From St Kilda to Stuttgart – part two
AS THE whole of the last piece only got us as far as Eriskay, I’ll need to ramp up the pace of travel a bit or I’ll be writing till September getting us all the way from St Kilda to Stuttgart.
Because the ferry from Mallaig to Lochboisdale was late, the rest of the St Kilda voyagers didn’t arrive at the harbour in Eriskay till well after 11pm. A mixture of cups of tea and nightcaps were had and, as we were staying aboard the St Olave, sleeping arrangements were made.
I won’t mention names involved in the following except that the main instigator is the father of a well-known piper who plays in a Scottish band I also happen to play in and is part owner of the boat. Anyway, as there was a shortage of bunks for the five of us, someone was going to have to sleep outside. As my four companions were all on the wrong side of 60, I bravely volunteered, but in no uncertain terms was told by the gentleman described above that I was to sleep below, and he, along with another of the crew, would sleep on the foredeck.
I had visions of these poor old fellows shivering and shaking, maybe becoming hypothermic and catching pneumonia, or at best, being severely uncomfortable.
How wrong I was! As I tried to sleep in the very comfortable double bunk, I was kept awake for hours by the two on the deck above me laughing, giggling and carrying on like teenagers on a school trip. Eventually after the excitement settled down I got to sleep. A few hours later, about 5am, I was woken by the said fellow, fresh as a daisy and well rested, saying: ‘Come on, MacPhail, this is no time for a lie-in.’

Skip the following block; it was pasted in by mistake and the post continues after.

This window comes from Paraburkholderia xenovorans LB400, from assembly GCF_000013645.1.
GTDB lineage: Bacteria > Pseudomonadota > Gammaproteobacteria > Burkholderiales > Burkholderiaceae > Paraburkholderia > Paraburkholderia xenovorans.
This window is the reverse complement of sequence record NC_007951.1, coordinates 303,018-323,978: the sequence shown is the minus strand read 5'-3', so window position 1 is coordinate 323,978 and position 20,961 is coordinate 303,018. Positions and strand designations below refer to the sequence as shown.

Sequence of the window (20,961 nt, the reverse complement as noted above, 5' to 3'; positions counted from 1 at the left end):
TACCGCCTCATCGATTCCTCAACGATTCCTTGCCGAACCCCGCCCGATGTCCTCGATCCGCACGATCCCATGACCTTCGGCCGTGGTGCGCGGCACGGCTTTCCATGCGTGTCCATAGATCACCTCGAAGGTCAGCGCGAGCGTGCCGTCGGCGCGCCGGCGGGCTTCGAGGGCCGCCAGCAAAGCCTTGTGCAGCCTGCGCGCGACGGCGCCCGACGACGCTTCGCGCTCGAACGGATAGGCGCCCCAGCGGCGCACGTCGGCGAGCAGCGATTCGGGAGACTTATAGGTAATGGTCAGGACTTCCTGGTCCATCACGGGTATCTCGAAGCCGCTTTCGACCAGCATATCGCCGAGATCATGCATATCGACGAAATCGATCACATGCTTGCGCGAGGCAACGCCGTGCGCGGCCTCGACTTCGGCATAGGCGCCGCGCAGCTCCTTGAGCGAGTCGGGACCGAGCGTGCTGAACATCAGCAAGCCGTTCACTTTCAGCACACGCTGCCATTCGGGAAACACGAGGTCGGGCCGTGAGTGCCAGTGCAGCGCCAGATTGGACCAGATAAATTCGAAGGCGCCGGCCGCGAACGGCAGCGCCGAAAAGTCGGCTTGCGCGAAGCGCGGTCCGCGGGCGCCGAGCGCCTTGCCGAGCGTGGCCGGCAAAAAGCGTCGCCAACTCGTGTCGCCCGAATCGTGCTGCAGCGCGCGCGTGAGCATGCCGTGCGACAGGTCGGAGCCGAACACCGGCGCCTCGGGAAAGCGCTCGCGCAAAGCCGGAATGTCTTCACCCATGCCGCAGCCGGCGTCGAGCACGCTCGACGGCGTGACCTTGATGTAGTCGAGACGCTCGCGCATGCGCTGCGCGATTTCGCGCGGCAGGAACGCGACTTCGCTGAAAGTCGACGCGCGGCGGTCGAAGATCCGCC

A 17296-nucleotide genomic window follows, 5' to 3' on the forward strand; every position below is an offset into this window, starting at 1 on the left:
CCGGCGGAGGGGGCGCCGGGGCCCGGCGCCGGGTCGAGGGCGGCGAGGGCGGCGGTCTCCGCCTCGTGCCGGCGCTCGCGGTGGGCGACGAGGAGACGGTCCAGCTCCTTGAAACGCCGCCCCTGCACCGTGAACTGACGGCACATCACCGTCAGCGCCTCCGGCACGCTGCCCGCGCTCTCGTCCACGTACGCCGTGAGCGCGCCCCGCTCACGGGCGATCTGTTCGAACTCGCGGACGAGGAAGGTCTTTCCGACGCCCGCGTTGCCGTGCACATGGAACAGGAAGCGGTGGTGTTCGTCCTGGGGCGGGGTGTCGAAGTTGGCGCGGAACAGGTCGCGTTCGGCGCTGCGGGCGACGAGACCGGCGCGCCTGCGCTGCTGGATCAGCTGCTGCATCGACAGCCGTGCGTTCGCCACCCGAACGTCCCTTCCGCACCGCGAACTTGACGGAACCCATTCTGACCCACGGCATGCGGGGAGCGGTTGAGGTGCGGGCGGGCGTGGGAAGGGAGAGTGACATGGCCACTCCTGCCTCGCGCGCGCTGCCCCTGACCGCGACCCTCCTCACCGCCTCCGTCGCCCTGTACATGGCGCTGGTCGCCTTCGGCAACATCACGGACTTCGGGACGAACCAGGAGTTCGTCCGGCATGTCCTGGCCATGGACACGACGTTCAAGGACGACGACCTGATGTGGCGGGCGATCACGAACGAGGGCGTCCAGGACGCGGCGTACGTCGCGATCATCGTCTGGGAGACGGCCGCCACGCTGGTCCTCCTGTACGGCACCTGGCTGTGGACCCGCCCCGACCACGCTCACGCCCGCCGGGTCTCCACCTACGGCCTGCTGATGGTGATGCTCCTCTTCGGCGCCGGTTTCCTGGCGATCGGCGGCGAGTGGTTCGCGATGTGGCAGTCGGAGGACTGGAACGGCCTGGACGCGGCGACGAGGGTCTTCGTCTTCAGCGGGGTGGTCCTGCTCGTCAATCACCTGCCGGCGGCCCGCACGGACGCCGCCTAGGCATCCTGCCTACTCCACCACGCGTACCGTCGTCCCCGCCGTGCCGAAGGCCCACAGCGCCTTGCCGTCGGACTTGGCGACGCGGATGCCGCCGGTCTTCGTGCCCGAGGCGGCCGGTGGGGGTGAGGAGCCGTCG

Worrying about their safety and comfort was akin to worrying about two battle-hardened Achnacarry-trained commandos. So up I got and we headed out of the Acairsaid Mhòr, through the Sound of Barra in the early morning sun and, once clear of the many rocks and reefs, set course for St Kilda.
The looming majesty of this remote, rugged outcrop of rock grew steadily on our horizon and around 10.30am we dropped the anchor in the clear, calm shallow waters of Village Bay. I had never been to St Kilda before and it had always held a certain magic and mystery for me. My father fished for lobsters there in the years just before I was born so I had heard a lot about it. I have been told many stories in more recent years about his fishing trips there, and that, coupled with the rich and fascinating history of the island and its hardy population created a strong feeling of familiarity and déjà vu. We were made very welcome by the warden and, after a very interesting and enjoyable few hours ashore exploring the village and visiting the museum, we weighed anchor and retraced our course to Eriskay to refuel before returning with all on board to Dunstaffanage.
A close sighting of a large and beautiful basking shark and again the appearance of the happy harbour dolphins gave good omens as we returned across the Sea of the Hebrides.
We tied up at the marina around 1am with a very satisfied feeling and, for me, the desire to return to St Kilda soon to spend more time exploring and soaking in the powerful atmosphere.
A few hours in the bunk again, then a refreshing shower, a drive to Achnaba by Lochgilphead and then off to Ireland on a much newer faster boat.
To be continued.